Pre-work Activity Suggestions
Before your students explore the case study, you may want to try one or more of the following short suggested activities that introduce key themes and help develop a common language for discussions about bullying and ostracism.
Building a Vocabulary:
Individually or in small groups, have your students build working definitions to deepen understanding of some or all of these key terms:
- Peer Pressure
Think-Pair-Share on Personal Experiences of Bullying and Ostracism:
This discussion technique gives students the opportunity to thoughtfully respond to questions in written form and to engage in meaningful dialogues with other students. Asking students to write and discuss ideas with a partner before sharing with the larger group gives students more time to compose their ideas. This format helps students build confidence, encourages greater participation and often results in more thoughtful discussions.
Step One: Think
Have students reflect on the following prompt or write a response in their journals:
Reflect on a time when you saw, heard or experienced bullying. You may have been a victim, a bystander, or even been the person to bully or ostracize another, causing them emotional or physical pain. Describe the experience and the emotions you felt at the time. Now looking back on the incident, do you wish you had acted differently in any way?
Step Two: Pair
Have students pair up with one other student and share their responses.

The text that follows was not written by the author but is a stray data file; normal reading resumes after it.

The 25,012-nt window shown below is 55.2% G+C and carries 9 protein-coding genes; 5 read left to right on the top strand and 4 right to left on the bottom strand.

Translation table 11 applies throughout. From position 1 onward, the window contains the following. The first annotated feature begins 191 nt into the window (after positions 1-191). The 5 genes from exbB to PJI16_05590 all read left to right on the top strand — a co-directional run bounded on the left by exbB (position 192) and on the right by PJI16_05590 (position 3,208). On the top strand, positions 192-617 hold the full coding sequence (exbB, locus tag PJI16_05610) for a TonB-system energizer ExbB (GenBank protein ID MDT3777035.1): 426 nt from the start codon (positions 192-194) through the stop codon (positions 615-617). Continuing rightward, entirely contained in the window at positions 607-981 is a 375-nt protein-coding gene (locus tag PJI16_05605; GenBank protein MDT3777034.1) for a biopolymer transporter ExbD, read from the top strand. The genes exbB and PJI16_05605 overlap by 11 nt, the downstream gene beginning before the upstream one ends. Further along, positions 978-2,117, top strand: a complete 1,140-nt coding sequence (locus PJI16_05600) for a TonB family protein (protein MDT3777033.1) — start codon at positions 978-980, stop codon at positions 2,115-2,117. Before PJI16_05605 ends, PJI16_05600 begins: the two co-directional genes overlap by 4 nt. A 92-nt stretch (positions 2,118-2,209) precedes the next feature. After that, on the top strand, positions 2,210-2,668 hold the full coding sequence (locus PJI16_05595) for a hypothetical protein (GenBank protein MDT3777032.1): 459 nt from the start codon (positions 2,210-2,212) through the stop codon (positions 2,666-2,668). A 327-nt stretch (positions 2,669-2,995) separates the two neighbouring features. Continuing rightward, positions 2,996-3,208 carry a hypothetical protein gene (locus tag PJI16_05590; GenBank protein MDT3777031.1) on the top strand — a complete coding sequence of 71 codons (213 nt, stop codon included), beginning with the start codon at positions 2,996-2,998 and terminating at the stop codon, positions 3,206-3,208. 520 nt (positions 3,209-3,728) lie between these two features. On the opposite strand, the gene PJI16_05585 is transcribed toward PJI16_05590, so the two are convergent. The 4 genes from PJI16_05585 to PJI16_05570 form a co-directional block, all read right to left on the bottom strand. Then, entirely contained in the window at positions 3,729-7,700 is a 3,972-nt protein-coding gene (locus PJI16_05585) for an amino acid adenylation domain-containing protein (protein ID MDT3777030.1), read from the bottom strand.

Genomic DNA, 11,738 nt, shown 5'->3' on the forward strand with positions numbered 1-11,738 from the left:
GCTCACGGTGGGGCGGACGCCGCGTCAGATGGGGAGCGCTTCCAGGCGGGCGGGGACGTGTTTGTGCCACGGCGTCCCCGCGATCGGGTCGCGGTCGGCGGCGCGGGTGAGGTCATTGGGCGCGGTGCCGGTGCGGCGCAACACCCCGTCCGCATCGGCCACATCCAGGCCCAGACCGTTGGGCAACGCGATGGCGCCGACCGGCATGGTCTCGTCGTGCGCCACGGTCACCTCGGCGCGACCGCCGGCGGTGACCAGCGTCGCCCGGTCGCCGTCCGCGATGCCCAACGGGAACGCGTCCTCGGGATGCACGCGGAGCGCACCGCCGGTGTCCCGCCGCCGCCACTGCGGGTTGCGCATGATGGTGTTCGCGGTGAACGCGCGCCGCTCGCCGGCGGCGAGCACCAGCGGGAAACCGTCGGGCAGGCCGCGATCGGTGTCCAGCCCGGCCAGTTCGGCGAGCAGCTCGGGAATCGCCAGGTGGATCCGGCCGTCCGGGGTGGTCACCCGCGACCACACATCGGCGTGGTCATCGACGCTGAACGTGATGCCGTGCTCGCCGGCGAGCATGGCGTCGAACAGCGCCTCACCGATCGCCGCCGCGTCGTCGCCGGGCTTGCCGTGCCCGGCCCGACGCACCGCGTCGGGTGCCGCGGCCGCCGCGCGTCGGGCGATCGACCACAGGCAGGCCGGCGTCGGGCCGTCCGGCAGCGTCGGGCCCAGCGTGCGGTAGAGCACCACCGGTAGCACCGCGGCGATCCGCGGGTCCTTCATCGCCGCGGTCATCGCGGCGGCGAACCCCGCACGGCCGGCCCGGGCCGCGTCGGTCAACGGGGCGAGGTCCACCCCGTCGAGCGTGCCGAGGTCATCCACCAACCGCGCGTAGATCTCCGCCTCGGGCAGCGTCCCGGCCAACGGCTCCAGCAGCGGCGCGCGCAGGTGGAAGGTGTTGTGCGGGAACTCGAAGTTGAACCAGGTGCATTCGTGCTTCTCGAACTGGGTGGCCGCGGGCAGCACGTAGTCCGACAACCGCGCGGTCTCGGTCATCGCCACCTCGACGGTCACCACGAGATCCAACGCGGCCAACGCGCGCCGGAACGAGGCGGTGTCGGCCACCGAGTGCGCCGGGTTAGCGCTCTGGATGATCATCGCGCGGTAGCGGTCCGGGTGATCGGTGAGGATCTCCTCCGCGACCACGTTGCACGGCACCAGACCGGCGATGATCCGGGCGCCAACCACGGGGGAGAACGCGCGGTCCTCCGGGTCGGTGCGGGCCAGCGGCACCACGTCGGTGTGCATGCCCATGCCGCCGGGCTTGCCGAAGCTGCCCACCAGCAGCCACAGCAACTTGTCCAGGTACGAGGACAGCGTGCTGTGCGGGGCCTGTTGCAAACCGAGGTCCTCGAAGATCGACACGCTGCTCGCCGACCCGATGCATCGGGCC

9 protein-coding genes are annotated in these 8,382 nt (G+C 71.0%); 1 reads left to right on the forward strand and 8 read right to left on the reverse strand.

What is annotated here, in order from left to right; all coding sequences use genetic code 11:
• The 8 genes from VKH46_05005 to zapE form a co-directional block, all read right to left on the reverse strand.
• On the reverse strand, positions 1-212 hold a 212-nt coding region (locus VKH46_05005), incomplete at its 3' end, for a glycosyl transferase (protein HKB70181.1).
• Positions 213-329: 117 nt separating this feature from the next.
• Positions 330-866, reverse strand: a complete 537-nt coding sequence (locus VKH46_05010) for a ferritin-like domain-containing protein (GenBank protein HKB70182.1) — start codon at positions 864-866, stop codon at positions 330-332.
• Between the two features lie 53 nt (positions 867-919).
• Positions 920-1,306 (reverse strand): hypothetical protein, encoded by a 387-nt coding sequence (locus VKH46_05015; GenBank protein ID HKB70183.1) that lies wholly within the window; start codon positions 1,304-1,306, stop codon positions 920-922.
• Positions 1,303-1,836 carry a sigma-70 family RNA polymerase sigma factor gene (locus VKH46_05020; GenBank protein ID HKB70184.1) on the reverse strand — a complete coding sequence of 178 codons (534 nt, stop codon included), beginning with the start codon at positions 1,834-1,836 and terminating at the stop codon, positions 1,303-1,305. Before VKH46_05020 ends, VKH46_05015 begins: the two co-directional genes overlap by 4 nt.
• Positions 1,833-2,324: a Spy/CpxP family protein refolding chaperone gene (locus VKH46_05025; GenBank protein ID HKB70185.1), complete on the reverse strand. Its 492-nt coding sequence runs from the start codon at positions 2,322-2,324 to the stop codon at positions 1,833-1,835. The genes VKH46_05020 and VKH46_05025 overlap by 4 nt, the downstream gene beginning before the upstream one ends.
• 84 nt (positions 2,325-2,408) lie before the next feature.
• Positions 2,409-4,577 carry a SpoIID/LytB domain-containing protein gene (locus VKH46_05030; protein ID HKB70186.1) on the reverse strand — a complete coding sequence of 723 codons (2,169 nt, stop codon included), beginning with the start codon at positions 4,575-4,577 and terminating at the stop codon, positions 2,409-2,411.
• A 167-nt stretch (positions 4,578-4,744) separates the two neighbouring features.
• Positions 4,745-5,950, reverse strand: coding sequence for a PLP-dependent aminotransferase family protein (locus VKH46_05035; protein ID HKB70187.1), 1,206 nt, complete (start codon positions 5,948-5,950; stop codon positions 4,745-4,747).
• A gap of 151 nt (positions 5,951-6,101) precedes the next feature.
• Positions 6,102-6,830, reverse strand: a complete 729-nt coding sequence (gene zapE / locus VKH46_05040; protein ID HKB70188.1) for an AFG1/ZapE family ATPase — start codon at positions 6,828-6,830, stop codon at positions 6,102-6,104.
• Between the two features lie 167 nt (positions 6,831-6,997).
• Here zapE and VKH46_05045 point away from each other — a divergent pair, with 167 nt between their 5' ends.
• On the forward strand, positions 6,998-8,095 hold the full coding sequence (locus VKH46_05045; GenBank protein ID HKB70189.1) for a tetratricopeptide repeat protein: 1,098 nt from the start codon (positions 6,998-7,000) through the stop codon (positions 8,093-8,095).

Step Three: Share
When the larger group reconvenes, ask pairs to report back on their conversations. Alternatively, you could ask students to share what their partner said. In this way, this strategy focuses on students’ skills as careful listeners.
Building a Definition:
Working together in small groups, have your students create working definitions of the word bullying. Then as a full group, read aloud the following definition from the U.S. Department of Justice's 2002 report, Bullying in Schools:
Bullying has two key components: repeated harmful acts and an imbalance of power. It involves repeated physical, verbal or psychological attacks or intimidation directed against a victim who cannot properly defend him- or herself because of size or strength, or because the victim is outnumbered or less psychologically resilient.
Bullying includes assault, tripping, intimidation, rumorspreading and isolation, demands for money, destruction of property, theft of valued possessions, destruction of another's work, and name-calling.
In the United States, several other school behaviors (some of which are illegal) are recognized as forms of bullying, such as:
- sexual harassment (e.g., repeated exhibitionism, voyeurism, sexual propositioning, and sexual abuse involving unwanted physical contact);
- ostracism based on perceived sexual orientation; and
- hazing (e.g., upper-level high school athletes' imposing painfully embarrassing initiation rituals on their new freshmen teammates).1
Full group discussion questions:
- How does the definition from Bullying in Schools compare to the definitions you created? What's missing? What aspects of bullying did you choose to emphasize? Are they different than the Justice Department's emphases?
- Did the definition from Bullying in Schools change the way you think about bullying?
- This definition was created in 2002 before cyberbullying was a widespread problem. How have social media tools such as texting and Facebook changed how we think about bullying?
- 1 : (U.S. Department of Justice, Office of Community Oriented Policing Services: Bullying in Schools, 2010, p. 12-13).